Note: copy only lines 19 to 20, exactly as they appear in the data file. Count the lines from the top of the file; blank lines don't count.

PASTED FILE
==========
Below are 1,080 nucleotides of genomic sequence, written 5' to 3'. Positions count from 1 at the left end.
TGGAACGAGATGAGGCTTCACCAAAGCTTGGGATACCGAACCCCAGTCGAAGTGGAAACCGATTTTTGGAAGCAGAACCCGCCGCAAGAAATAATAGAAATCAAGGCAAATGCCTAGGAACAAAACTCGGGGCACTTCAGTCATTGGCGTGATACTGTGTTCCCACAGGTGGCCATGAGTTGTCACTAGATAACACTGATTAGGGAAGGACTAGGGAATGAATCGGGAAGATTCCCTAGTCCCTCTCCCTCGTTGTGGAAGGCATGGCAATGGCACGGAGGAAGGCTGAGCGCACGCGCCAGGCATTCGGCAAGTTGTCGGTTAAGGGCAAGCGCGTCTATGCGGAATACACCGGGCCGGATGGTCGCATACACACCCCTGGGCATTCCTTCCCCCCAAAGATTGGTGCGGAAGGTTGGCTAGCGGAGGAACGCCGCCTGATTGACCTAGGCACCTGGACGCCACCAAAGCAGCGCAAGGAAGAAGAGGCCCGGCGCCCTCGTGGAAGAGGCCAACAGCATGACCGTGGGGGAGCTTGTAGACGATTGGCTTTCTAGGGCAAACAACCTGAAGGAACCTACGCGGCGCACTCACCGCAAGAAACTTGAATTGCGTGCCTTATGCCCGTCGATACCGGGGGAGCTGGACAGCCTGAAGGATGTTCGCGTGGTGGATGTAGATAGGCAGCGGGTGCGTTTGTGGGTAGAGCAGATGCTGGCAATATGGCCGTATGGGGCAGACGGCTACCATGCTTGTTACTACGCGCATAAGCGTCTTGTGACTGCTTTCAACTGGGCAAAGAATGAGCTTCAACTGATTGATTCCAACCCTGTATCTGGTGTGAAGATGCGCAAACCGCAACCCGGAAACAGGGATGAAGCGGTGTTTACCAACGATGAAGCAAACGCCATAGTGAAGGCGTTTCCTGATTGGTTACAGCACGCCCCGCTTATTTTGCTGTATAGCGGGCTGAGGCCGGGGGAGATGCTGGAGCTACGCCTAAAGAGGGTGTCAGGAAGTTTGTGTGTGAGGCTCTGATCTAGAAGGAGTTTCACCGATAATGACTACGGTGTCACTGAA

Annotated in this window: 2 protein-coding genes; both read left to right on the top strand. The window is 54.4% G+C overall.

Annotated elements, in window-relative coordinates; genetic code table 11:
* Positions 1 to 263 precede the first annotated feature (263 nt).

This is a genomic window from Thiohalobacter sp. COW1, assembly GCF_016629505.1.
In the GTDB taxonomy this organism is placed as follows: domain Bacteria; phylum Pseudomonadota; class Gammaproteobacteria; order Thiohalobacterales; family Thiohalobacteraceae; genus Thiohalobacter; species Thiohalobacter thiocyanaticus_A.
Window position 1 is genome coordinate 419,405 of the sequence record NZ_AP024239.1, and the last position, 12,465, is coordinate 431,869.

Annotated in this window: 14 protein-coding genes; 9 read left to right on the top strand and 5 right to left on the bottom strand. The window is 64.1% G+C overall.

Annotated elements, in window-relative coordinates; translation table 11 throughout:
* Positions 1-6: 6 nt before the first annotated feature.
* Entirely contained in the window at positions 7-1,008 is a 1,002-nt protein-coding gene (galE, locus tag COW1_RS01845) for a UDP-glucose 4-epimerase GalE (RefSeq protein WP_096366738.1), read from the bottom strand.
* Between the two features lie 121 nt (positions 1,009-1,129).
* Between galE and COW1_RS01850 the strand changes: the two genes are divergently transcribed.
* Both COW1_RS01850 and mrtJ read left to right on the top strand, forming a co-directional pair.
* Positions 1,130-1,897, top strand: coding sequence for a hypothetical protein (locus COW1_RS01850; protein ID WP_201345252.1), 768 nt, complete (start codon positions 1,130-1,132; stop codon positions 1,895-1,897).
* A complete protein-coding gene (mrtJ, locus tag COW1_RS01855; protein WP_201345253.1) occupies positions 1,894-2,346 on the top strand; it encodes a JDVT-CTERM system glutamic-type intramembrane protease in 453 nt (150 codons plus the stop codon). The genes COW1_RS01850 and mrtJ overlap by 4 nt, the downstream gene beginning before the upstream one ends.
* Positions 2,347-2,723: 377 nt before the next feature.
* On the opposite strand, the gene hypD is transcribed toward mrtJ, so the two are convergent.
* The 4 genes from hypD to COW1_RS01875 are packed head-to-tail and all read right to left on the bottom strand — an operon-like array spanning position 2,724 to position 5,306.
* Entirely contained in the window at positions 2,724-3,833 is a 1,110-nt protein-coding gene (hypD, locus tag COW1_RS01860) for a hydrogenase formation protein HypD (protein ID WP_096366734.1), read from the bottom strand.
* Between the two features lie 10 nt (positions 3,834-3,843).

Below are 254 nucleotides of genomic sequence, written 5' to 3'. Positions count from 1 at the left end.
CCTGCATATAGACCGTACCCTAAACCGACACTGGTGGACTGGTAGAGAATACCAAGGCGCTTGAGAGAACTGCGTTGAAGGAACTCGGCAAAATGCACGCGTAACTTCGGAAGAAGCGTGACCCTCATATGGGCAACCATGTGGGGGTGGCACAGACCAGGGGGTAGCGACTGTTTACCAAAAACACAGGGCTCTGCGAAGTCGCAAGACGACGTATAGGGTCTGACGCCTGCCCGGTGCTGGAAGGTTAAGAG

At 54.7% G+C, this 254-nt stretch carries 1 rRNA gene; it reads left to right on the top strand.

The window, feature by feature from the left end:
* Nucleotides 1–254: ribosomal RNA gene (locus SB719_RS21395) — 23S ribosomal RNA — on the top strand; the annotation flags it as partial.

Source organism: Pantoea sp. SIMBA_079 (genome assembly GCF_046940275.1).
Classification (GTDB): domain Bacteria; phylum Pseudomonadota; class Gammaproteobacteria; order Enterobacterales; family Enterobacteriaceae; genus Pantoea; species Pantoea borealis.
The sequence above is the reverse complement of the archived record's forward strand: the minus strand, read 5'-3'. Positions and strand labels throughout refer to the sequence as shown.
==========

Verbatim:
* On the opposite strand, the gene hypD is transcribed toward mrtJ, so the two are convergent.
* The 4 genes from hypD to COW1_RS01875 are packed head-to-tail and all read right to left on the bottom strand — an operon-like array spanning position 2,724 to position 5,306.